On June 27, 1844, the president, prophet, and leader of The Church of Jesus Christ of Latter-day Saints, Joseph Smith, was killed by a mob. With the prophet's death, the leadership of the Church became the responsibility of the Quorum of the Twelve Apostles. At the time, Brigham Young was the President of the Twelve. Soon after Joseph Smith was killed, many of the Mormons were driven from their homes in Nauvoo settled in temporary homes in Iowa so that they could prepare to travel to Utah.
In December of 1847, the apostles of the Church were directed to reorganize the leadership of the Church. By this time the Twelve Apostles had been leading the Church for three and a half years. They were inspired to sustain Brigham Young as the next president and prophet. Apostles Heber C. Kimball and Willard Richards were called as first and second counselors.
The principle of common consent had been a part of the Church from its beginning, and even today Church leaders ask the consent of its members (known as sustaining) when people are called to new positions. Sustaining a new president usually mandates a "solemn assembly" where the members can offer their common consent to the calling. Because the Saints had been driven from their homes and they were now in only temporary settlements, there was no place where a large meeting could be held. Henry W. Miller, who was a bishop and one of the first of the Saints to arrive in the area, was asked by Church leaders to construct a building in Council Bluffs, Iowa, with the capacity to hold about 1,000 people. During the middle of winter, Miller and 200 men completed the log structure in just two and a half weeks. The building became known as the Kanesville Tabernacle. The building was 60 ft. by 40 ft. and was a marvel at the time, because it was one of the largest cabins ever built. The Tabernacle was dedicated on December 24, 1847.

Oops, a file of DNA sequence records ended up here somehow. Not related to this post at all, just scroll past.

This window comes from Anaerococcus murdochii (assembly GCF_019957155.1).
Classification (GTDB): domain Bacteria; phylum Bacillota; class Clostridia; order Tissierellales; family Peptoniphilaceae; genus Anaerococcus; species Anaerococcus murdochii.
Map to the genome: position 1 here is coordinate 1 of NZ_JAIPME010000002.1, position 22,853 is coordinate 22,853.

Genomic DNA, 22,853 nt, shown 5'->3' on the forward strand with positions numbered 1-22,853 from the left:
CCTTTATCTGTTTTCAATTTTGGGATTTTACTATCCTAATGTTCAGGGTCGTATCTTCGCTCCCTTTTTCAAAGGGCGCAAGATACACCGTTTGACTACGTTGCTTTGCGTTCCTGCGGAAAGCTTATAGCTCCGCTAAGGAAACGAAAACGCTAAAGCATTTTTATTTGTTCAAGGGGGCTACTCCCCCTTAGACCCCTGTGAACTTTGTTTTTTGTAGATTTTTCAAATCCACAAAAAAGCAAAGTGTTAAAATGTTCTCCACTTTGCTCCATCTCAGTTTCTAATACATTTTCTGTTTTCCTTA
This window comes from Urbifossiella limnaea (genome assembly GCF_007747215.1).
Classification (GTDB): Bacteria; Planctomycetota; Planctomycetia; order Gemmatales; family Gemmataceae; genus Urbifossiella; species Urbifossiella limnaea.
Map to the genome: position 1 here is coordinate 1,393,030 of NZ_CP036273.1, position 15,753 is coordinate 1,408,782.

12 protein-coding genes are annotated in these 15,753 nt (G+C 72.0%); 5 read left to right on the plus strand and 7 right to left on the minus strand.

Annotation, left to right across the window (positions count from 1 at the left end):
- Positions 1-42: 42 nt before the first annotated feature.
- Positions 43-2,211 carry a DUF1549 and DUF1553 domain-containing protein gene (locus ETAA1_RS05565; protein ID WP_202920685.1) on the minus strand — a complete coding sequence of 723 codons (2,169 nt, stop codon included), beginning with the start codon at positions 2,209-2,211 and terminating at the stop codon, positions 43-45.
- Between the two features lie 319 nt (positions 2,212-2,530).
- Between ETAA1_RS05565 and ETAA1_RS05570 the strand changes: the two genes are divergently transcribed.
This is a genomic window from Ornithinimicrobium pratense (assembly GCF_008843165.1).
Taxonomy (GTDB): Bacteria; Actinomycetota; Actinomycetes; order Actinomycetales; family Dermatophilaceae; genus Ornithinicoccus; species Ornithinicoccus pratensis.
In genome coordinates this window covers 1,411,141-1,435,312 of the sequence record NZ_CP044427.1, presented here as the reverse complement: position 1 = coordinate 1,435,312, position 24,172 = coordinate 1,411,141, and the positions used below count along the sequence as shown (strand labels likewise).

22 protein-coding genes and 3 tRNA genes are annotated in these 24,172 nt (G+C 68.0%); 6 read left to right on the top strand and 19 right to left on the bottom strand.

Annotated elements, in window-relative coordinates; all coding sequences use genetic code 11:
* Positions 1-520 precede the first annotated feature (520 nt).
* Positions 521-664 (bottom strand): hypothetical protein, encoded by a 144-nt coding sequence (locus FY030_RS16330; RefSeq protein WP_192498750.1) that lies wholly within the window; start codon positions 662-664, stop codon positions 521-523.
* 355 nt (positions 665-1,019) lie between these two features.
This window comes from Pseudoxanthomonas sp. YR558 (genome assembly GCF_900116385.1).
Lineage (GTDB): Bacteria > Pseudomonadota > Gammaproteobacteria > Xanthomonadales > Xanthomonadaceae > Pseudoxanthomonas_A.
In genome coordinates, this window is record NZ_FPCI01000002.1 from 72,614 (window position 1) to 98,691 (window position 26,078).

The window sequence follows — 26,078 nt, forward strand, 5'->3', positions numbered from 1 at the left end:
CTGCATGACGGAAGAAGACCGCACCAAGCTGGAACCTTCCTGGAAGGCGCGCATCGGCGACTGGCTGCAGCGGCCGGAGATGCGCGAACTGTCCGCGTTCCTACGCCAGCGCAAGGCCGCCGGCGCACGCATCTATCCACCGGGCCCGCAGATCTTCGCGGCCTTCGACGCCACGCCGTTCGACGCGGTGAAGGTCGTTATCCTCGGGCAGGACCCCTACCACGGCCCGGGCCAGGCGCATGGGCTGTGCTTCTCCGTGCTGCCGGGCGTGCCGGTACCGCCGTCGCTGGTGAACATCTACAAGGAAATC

On December 27, 1847 members of the Church crowded into the Tabernacle. Over 1,000 members were present. The newly organized First Presidency was presented to the members. Members were then asked to sustain them, or give their approval of the new First Presidency. This event is significant in the history of the Church because it was the first time that members sustained a new Prophet and First Presidency, and because it established the process that was to be followed when calling a new Prophet and First Presidency (See Choosing a Prophet).
With the arrival of spring, it was discovered that the tabernacle had been built over an underground stream and logs near the bottom of the cabin were beginning to rot. The building was used for three more years for various meetings, but it had served its purpose. When it became obvious that the logs would continue to rot, the good logs were taken off and used for other buildings.
A replica of the Kanesville Tabernacle has been constructed, and is used by the Church as a Visitors' Center. The replica was dedicated in July 1996. Inside, visitors can learn more about the Saints westward migration. It is an ideal place to house information about the Mormon Pioneers, because Kanesville was a considered the starting point and major outfitting post for the trek.